As Boston College students, it can be tempting to hide our true selves. Embracing our individuality can help us to understand ourselves and experience the world around us as genuinely as possible. Authentic Eagles is a series that gives a voice to the people who have experienced firsthand the trials, tribulations, and triumphs of being one’s authentic self at BC. We hope that readers are inspired to have conversations and reflections of their own, working towards being more authentic.
Bridgette McDermott, A&S ’15
Anyone that knows me well is fully aware that I have a bit of a “Type A” personality. I love efficiency and organization. I pride myself on my ability to think in a clear, logical fashion. I spend an, arguably, unhealthy amount of time color-coding Google docs, creating Doodle polls, and refreshing my email inbox. I’m the first to admit that I, at times, epitomize the stereotype of the overcommitted, overworked, and overachieving Boston College student. I’ve never been ashamed of this image or afraid of the stigma that often surrounds it. But, in the last year, I’ve realized that I am much more than this identity.
I remember returning to campus last January, refreshed from winter break and excited to see what the spring semester would bring. However, within the first two weeks of being back, that eagerness and enthusiasm was quickly replaced with anxiety and stress. I was struggling to manage 140 tour guides, to engage with my 33 sophomore residents, to balance my undergraduate research fellow position, to plan for my upcoming APPA trip, to handle the most challenging course load I had ever taken on, while also trying to maintain some semblance of a social life. To say that I was overwhelmed is a bit of an understatement, but from the outside this was in no way apparent.
Friends would consistently comment on how put together I always looked or how well I was able to balance all of my commitments. I would usually smile or laugh to switch the topic of conversation, to avoid expressing my true emotional state. But, in reality, I was beginning to unravel. I honestly felt like I was drowning, working so hard to keep my head above the surface, but never allowing myself to breathe. I hated dealing with these emotions. It was clouding my rational approach to everything. I couldn’t understand why the things that usually brought me so much joy were causing me so much pain. And despite all of this, I wouldn’t allow myself to feel anything, to ask for help or to seek support. If I exposed this side of myself, the side that I had kept hidden for so long, I would have to admit that I had failed, a thought that absolutely terrified me.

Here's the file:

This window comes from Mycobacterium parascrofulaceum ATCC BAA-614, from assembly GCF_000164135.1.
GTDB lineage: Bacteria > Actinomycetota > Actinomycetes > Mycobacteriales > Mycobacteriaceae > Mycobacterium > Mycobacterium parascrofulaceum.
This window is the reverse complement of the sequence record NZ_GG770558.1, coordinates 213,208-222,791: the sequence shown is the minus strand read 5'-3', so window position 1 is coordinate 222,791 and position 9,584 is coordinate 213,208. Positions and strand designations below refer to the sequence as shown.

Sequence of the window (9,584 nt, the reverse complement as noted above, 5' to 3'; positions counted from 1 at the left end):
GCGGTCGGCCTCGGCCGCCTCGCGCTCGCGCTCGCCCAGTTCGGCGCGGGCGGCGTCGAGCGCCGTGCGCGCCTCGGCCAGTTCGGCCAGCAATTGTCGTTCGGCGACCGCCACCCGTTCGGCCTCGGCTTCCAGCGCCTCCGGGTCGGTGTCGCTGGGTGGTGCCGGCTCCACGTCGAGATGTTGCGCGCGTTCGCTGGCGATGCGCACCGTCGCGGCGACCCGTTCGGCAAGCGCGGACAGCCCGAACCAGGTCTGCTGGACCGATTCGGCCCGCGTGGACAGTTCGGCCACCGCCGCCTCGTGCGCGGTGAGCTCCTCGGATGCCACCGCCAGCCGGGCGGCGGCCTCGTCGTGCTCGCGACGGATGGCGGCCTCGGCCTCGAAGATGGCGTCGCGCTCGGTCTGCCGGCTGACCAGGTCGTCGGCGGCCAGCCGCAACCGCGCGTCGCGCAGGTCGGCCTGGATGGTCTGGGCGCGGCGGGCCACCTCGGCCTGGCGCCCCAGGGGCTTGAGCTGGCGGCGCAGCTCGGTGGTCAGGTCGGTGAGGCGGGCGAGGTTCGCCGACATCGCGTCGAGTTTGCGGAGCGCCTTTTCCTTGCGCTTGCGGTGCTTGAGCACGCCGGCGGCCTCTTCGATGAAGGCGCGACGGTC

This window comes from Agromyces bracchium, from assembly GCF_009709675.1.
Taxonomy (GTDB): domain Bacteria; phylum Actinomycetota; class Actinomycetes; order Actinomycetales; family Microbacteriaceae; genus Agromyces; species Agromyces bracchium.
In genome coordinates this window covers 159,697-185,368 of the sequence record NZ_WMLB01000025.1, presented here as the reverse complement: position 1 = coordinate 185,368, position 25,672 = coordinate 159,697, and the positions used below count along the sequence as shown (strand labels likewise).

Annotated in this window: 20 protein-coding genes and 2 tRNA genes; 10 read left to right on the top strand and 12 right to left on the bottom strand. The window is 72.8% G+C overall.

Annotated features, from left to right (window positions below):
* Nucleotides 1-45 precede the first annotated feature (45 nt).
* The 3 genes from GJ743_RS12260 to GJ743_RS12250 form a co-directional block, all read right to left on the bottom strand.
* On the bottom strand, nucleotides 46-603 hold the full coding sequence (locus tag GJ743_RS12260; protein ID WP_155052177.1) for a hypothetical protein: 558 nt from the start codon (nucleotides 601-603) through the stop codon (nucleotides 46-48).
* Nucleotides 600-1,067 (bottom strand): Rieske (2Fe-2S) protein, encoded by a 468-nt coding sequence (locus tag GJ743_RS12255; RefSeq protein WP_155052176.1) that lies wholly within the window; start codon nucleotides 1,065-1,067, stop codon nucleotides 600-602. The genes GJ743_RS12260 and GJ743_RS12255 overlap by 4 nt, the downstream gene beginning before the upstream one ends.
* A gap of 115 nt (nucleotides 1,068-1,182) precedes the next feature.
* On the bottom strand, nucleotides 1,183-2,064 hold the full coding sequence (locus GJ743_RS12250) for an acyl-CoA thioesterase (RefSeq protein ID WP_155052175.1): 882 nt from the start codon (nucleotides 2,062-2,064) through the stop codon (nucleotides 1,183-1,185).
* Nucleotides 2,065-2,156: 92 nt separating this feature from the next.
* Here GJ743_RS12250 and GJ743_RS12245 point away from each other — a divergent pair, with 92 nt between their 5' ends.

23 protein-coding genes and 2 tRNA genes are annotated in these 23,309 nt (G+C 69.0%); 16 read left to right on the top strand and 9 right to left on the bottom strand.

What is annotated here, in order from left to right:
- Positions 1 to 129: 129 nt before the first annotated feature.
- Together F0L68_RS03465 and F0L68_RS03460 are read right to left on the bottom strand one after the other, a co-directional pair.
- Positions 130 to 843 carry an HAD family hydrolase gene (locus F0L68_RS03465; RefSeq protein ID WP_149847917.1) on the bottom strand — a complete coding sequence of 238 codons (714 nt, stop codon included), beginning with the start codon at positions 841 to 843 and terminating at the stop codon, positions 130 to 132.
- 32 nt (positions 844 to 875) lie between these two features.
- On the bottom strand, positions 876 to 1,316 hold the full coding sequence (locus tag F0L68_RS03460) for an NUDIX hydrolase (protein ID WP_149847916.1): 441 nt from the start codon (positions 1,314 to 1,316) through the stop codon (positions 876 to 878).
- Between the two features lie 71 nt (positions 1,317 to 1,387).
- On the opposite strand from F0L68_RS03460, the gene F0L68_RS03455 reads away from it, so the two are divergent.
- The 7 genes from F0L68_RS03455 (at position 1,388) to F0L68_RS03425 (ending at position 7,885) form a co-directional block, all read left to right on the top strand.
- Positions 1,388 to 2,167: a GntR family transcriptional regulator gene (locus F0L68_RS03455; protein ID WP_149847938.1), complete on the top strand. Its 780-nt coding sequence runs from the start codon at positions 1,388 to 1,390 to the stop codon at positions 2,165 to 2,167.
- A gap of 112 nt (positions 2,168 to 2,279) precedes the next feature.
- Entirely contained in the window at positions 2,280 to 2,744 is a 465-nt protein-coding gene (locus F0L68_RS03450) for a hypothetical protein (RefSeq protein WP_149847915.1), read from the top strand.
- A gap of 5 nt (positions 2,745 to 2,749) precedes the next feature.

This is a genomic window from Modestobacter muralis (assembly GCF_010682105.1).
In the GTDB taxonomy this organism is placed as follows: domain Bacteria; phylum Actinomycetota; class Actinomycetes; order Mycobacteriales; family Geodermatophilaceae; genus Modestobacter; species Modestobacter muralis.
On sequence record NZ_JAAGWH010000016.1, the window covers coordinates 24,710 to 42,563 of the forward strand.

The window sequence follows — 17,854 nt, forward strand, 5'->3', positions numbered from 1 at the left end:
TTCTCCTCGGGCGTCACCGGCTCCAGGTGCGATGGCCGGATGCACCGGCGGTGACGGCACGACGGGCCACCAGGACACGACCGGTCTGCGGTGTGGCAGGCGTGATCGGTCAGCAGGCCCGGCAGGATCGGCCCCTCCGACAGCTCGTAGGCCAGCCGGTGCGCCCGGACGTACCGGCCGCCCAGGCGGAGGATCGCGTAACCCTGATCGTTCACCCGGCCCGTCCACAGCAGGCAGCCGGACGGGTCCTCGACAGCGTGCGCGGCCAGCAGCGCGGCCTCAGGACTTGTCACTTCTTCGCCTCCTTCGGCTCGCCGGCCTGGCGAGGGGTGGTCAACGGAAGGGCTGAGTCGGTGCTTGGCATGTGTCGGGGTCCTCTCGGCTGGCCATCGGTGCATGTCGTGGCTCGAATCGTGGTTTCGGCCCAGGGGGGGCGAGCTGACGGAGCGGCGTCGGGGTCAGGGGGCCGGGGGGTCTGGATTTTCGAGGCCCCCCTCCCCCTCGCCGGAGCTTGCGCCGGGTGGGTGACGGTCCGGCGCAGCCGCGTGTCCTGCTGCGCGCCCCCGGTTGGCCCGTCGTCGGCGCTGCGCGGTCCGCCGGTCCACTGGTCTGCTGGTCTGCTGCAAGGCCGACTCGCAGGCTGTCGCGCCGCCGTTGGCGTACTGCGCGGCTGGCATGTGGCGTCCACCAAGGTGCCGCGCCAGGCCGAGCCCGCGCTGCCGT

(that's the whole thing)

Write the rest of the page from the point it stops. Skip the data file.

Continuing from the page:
I finally reached my breaking point the night before a midterm in one of my Philosophy courses. I had sat at a table on the 3rd floor of O’Neill for hours and hours, but it hadn’t helped. Never in my life have I felt so unprepared for something. I could feel the anxiety building up inside of me, causing this endless knot in my stomach to form. But, once again, I just tried to brush off those emotions, to tell myself that I was fine and that everything would work out. On my walk back to Williams well after midnight, I sat down on a bench in the McNeill Garden and burst into tears. I probably sat there for a good twenty minutes, just completely crying my eyes out.
This was the emotional release that I so desperately needed, the wake-up call that would finally encourage me to face my insecurities. In between tears, I began to realize that by never allowing myself to be completely vulnerable due to my fear of failure, I was also preventing myself from the true happiness that I deserved. I was subsumed by this desire to be perfect, completely blind to the fact that these moments of “failure” would make me stronger, more self-aware and better able to live authentically. So, after that exam at 10:30 the next morning (an exam that I would prefer to forget), I decided to make a change, to open myself up to the people around me. I confided in my parents. I grabbed coffee, lunch, and dinner with trustworthy friends. I allowed myself space for quiet reflection. For the first time in three months, I could breathe again and I have to admit, it was a pretty incredible feeling.
I wish I could say that this situation changed over night, but I would be lying. My discomfort with vulnerability is something I still struggle with on a daily basis. I consistently have to remind myself to close my Google Drive or to ignore the ten emails awaiting responses in order to think about how I am actually doing. I have my good days and my bad ones, but I know throughout this challenging process, I am growing and becoming the person I want to be, rather than the person I think I should be. Even though it is, at times, absolutely terrifying, I remain committed because I truly believe in those moments. The moments when I am completely myself, when I acknowledge that “I am enough,” I find the greatest happiness.